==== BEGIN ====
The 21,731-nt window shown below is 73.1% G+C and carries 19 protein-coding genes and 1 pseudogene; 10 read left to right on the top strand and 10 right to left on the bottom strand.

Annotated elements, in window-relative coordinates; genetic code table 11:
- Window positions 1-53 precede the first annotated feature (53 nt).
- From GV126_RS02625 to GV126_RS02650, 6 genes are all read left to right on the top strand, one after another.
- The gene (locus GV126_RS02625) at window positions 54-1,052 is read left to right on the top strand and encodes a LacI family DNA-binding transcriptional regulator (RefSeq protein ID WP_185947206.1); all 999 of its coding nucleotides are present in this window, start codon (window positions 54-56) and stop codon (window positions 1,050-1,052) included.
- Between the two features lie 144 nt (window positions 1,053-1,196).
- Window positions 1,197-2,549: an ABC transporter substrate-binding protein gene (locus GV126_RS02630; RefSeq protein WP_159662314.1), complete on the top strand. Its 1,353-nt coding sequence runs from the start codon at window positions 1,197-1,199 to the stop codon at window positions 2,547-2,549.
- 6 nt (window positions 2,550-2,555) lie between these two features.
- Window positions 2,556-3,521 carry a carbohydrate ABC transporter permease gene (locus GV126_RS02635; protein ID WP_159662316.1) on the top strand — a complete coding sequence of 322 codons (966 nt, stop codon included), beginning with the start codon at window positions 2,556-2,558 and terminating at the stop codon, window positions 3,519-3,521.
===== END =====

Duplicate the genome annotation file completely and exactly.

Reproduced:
The 21,731-nt window shown below is 73.1% G+C and carries 19 protein-coding genes and 1 pseudogene; 10 read left to right on the top strand and 10 right to left on the bottom strand.

Annotated elements, in window-relative coordinates; genetic code table 11:
- Window positions 1-53 precede the first annotated feature (53 nt).
- From GV126_RS02625 to GV126_RS02650, 6 genes are all read left to right on the top strand, one after another.
- The gene (locus GV126_RS02625) at window positions 54-1,052 is read left to right on the top strand and encodes a LacI family DNA-binding transcriptional regulator (RefSeq protein ID WP_185947206.1); all 999 of its coding nucleotides are present in this window, start codon (window positions 54-56) and stop codon (window positions 1,050-1,052) included.
- Between the two features lie 144 nt (window positions 1,053-1,196).
- Window positions 1,197-2,549: an ABC transporter substrate-binding protein gene (locus GV126_RS02630; RefSeq protein WP_159662314.1), complete on the top strand. Its 1,353-nt coding sequence runs from the start codon at window positions 1,197-1,199 to the stop codon at window positions 2,547-2,549.
- 6 nt (window positions 2,550-2,555) lie between these two features.
- Window positions 2,556-3,521 carry a carbohydrate ABC transporter permease gene (locus GV126_RS02635; protein ID WP_159662316.1) on the top strand — a complete coding sequence of 322 codons (966 nt, stop codon included), beginning with the start codon at window positions 2,556-2,558 and terminating at the stop codon, window positions 3,519-3,521.